Magazine article New Zealand Management

POLITICS : A Game of Hide and Seek

Magazine article New Zealand Management

POLITICS : A Game of Hide and Seek

Article excerpt

Byline: Colin James

How do you tie bureaucratsa[euro] and politiciansa[euro] hands so they wona[euro]t make mucky law? Rodney Hide thinks he has the answer.

New Zealand ranks high in some lists of a[euro]freea[euro] economies and easy places to do business. But not because it goes easy on making law. Each year Parliament passes scores of acts, the Cabinet raises a small mountain of regulations and ministers and their officials issue rivers of edicts which amount to law.

The volume and speed at which they do their business ensures mistakes. Along the way politicians, slaves to opinion polls and ideology, add idiosyncratic twists. One lot undoes what the previous lot did.

Some of this affects the ease of doing business and the policy certainty business needs to plan effectively. The greenhouse gas emissions trading scheme is an example.

To lift the game, officials have long been required to affix impact statements to new bills and regulations to explain the problem and why new law was needed. They degenerated into pro forma justifications. Lianne Dalziel as Commerce Minister tried to beef them up.

Hide thought that insufficient and in 2006 got into the House a Regulatory Responsibility Bill drafted by Business Roundtable economic adviser Bryce Wilkinson. Sir Geoffrey Palmer, as head of the Law Commission, issued a scathing assessment. Dalziel put the bill on hold.

Hide was not deterred. He got National to disinter the bill and have it reworked by a taskforce headed by Graham Scott, ACT activist and former Treasury secretary.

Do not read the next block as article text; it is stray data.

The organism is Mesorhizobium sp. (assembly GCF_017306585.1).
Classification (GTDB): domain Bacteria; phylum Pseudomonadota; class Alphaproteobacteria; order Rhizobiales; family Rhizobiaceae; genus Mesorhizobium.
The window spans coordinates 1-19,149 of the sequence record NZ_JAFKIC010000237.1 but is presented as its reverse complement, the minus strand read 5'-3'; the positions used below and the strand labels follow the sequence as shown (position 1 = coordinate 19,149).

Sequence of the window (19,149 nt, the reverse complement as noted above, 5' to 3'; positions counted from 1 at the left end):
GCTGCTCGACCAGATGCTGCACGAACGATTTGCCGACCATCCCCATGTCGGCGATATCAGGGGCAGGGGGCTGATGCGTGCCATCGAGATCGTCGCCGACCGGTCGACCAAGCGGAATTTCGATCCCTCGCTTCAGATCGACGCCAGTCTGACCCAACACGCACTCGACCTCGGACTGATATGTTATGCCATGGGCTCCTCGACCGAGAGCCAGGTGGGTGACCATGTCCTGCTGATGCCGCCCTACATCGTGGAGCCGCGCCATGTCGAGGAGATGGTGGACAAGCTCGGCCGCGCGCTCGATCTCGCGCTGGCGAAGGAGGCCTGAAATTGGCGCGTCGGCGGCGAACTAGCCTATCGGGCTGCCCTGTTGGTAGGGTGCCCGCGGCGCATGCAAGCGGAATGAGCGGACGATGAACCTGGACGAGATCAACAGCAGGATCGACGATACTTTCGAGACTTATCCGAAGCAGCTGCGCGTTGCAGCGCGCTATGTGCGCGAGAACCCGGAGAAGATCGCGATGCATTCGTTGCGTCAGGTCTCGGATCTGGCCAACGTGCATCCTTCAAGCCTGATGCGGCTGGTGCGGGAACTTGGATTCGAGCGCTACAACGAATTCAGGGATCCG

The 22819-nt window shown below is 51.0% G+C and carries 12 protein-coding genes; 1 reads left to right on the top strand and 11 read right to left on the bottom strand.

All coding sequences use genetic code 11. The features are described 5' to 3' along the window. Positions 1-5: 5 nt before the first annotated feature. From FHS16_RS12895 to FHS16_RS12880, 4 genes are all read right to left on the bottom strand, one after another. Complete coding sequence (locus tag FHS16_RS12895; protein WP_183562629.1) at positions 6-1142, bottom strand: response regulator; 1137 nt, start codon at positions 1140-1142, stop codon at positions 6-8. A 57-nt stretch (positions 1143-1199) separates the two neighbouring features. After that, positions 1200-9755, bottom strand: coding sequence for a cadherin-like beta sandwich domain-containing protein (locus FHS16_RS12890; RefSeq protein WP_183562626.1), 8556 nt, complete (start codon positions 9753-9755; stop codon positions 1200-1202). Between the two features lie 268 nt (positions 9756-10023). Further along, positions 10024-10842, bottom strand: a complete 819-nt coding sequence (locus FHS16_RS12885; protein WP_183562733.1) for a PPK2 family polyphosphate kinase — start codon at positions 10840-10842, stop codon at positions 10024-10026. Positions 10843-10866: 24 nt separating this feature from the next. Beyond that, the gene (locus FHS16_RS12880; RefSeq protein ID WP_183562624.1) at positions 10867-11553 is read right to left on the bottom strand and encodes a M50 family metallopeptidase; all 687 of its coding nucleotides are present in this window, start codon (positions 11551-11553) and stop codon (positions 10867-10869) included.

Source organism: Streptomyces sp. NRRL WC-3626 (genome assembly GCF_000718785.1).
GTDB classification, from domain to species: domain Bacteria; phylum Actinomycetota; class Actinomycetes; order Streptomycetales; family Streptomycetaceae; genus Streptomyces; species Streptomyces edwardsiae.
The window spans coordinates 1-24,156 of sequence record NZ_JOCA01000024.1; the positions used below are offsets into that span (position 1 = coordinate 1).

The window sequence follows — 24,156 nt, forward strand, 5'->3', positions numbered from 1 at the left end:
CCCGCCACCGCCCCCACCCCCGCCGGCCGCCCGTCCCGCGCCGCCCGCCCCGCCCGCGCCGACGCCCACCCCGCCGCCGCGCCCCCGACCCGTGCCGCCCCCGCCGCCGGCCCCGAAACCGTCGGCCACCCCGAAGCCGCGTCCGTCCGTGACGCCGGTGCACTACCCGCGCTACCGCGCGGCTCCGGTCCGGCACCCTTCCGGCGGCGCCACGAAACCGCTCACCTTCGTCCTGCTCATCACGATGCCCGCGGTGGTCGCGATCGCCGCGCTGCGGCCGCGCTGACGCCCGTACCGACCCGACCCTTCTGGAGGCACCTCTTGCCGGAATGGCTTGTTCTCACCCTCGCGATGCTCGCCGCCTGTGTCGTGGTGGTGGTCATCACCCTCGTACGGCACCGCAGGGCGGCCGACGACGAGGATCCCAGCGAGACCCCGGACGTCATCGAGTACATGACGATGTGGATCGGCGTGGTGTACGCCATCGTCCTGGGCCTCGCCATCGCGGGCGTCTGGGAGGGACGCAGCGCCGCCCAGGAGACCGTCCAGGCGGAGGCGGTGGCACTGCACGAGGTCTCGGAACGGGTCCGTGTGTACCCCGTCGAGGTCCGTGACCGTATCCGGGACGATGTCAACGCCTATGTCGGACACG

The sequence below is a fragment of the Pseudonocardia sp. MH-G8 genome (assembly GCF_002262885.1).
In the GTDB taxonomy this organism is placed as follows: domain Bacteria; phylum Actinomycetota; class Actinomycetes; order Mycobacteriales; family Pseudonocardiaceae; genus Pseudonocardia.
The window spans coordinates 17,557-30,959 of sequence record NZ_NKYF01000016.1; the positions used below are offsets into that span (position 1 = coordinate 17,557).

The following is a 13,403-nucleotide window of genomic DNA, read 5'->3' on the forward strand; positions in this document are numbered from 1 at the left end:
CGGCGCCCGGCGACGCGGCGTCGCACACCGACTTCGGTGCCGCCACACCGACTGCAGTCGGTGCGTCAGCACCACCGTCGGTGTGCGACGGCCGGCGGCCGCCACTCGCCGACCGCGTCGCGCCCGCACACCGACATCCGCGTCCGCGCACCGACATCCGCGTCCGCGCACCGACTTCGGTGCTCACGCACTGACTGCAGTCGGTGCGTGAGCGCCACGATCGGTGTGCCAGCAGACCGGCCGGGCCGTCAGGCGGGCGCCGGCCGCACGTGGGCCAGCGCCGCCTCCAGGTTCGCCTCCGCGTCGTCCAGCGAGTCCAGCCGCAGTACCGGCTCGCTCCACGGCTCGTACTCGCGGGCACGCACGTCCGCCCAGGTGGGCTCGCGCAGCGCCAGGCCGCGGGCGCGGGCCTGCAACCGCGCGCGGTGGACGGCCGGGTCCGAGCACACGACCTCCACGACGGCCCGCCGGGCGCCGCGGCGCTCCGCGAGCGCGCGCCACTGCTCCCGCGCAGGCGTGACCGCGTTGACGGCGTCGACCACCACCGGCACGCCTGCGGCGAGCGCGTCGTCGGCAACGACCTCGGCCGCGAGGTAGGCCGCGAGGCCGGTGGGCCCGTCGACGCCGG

Meantime, he convinced an initially sceptical Bill English to issue in August a joint instruction to officials and ministers toughening up impact statements.

They now must certify, over signatures, that a new law is a[euro]required, reasonable and robusta[euro] and is in the public interest and that all practical alternatives have been considered, benefits exceed costs, entitlements are clear and conform to best legislative practice and implementation issues, costs and risks have been addressed.

Chief executives must, over time, ensure existing law also conforms to those criteria.

That is a huge project. But Hide wants to embed all this, and more, in statute. His bill, expanded by Scott and company, would require ministers and officials to certify that all law conforms to a set of principles or explain why it doesna[euro]t.

The courts could declare acts, regulations and edicts incompatible with the principles and then, if possible, reinterpret existing law in the light of the principles. …

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